One of the things that the manufacturer of this plane says you can do is to make a vertical dive with the wing in the "crow" position and then land in just a few feet. I gained a lot of altitude and put the wing in the crow position and pointed the nose straight down. It is amazing how the flaps and ailerons, deflected to their full extents, will keep the airplane from gaining excessive speed in a dive. They act just like dive brakes. 

So far, every time I've flown the plane, I've discovered something new that it will do. This is a FUN airplane!

Sunday, February 21, 2010

Tangerine Field - February 18, 2010

I was at Tangerine Field, the Radio Control Association of Central Florida's model airport on Friday February 18, 2010. I got some great flights on my Hangar 9 Ultra Stick 60. The day before, there were some tough crosswinds but the wind was great this day! The Ultra Stick really got blown around by the crosswind and I really had to "fly the rudder" to keep the nose straight down the runway on landing. Thursday was different! There was almost no wind and I made some beautiful landings. The low wing loading on the Ultra Stick makes for some really slow landings. I haven't used the "crow" setup yet but I understand that the airplane will fly in the "Harrier" position at walking speed. Once I get a little more comfortable with the way the plane flies, I'll do a little more with it.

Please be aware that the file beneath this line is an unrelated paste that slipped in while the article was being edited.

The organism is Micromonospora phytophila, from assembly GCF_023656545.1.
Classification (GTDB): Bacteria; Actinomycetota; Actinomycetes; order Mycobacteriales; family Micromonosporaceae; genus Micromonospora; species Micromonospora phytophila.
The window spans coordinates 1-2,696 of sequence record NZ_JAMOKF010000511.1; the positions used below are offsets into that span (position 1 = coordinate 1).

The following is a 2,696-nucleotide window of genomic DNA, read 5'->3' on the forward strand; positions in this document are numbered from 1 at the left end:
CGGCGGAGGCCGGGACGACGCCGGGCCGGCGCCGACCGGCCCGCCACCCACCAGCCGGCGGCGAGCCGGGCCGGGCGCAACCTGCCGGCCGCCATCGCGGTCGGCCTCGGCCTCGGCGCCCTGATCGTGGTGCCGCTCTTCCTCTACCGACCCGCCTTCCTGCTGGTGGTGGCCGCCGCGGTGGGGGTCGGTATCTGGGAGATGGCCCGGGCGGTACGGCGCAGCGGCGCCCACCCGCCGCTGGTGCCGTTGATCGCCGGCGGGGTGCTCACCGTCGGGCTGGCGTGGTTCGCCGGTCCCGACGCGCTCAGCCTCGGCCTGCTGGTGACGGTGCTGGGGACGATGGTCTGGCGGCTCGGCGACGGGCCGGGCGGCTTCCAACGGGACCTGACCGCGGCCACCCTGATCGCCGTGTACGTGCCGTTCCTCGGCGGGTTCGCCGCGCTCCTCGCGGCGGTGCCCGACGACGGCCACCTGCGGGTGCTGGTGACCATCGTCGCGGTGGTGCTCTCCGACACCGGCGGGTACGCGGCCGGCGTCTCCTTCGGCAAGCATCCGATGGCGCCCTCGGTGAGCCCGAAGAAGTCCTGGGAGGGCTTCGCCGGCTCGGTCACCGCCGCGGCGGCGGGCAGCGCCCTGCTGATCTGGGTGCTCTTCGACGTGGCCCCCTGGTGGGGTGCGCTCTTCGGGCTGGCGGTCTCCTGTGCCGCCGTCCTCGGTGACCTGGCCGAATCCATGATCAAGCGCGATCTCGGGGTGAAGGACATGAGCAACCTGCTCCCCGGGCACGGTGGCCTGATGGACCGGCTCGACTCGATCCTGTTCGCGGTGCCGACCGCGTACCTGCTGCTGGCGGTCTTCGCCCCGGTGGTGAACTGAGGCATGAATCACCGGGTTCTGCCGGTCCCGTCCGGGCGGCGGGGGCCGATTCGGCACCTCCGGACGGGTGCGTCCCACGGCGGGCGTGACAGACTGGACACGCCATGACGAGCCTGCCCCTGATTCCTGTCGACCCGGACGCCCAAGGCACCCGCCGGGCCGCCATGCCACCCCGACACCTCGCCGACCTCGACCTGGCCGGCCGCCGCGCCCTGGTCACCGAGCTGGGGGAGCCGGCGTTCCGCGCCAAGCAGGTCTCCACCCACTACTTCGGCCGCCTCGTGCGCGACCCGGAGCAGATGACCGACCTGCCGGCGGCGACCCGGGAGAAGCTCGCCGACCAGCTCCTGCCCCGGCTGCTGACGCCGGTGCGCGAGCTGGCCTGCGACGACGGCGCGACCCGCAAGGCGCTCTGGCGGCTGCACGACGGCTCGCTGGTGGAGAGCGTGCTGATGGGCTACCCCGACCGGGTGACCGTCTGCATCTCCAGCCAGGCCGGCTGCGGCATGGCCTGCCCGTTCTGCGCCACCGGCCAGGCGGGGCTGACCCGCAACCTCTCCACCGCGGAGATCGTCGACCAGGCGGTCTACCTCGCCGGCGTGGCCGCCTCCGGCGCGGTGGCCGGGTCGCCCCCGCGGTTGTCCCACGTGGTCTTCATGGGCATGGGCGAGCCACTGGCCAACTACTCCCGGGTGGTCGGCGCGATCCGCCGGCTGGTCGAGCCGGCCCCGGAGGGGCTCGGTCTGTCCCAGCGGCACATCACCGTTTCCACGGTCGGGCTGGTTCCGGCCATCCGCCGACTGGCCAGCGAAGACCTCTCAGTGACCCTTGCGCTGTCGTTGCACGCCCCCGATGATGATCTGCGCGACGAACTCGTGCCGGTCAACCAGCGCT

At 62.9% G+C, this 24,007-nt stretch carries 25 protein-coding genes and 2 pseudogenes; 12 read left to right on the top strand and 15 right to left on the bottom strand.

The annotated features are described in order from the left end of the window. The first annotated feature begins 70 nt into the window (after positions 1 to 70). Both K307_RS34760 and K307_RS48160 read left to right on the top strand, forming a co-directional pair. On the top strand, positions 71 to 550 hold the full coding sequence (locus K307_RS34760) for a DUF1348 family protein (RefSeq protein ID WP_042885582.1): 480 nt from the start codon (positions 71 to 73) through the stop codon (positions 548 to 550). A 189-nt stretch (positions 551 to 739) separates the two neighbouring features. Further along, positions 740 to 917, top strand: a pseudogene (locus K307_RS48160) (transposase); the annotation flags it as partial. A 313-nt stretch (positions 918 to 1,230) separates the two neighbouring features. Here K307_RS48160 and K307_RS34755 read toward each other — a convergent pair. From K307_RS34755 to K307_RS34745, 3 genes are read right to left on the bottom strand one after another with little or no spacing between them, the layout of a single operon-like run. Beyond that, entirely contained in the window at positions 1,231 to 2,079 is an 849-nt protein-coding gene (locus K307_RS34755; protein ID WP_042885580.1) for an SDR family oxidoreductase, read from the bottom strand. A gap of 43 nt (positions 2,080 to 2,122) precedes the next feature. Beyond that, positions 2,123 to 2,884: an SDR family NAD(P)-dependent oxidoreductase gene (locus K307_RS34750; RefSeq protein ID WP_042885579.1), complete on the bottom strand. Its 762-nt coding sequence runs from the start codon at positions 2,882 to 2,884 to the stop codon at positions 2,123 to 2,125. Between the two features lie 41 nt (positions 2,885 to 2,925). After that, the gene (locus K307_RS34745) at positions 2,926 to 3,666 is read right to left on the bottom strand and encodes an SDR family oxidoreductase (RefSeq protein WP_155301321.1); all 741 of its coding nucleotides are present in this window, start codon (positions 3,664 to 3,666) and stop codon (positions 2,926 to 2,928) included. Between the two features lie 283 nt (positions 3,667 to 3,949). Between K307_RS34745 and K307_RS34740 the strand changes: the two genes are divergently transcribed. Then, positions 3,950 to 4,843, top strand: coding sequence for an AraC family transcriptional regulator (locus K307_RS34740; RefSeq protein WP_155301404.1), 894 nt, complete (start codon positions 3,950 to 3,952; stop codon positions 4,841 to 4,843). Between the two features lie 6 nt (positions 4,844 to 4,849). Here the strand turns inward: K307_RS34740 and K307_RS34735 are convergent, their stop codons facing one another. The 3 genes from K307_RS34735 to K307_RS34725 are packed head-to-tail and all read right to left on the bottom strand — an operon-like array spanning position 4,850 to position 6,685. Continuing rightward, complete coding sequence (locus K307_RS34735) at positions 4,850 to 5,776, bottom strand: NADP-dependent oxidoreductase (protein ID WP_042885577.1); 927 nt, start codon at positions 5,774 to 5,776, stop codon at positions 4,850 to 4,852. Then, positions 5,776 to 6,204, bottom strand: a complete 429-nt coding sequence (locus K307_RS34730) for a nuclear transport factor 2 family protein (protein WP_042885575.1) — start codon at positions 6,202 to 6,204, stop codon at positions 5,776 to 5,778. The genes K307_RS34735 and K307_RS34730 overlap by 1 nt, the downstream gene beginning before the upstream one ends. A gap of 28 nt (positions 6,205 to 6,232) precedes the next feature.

I have been flying model airplanes for almost 40 years and I've never seen a real turbine powered RC plane fly! I've seen ducted fans but not jets. There was fellow there that was trying to fix a fuel leak on his $24,000 jet and he told me that Bob Violett was coming out. I have read about Bob Violett for years. He makes some of the finest RC jets that are available. Click Here to go to his website. Bob and his entourage showed up but I finally had to leave before I got to see any of his jets fly. I am really looking forward to seeing them go!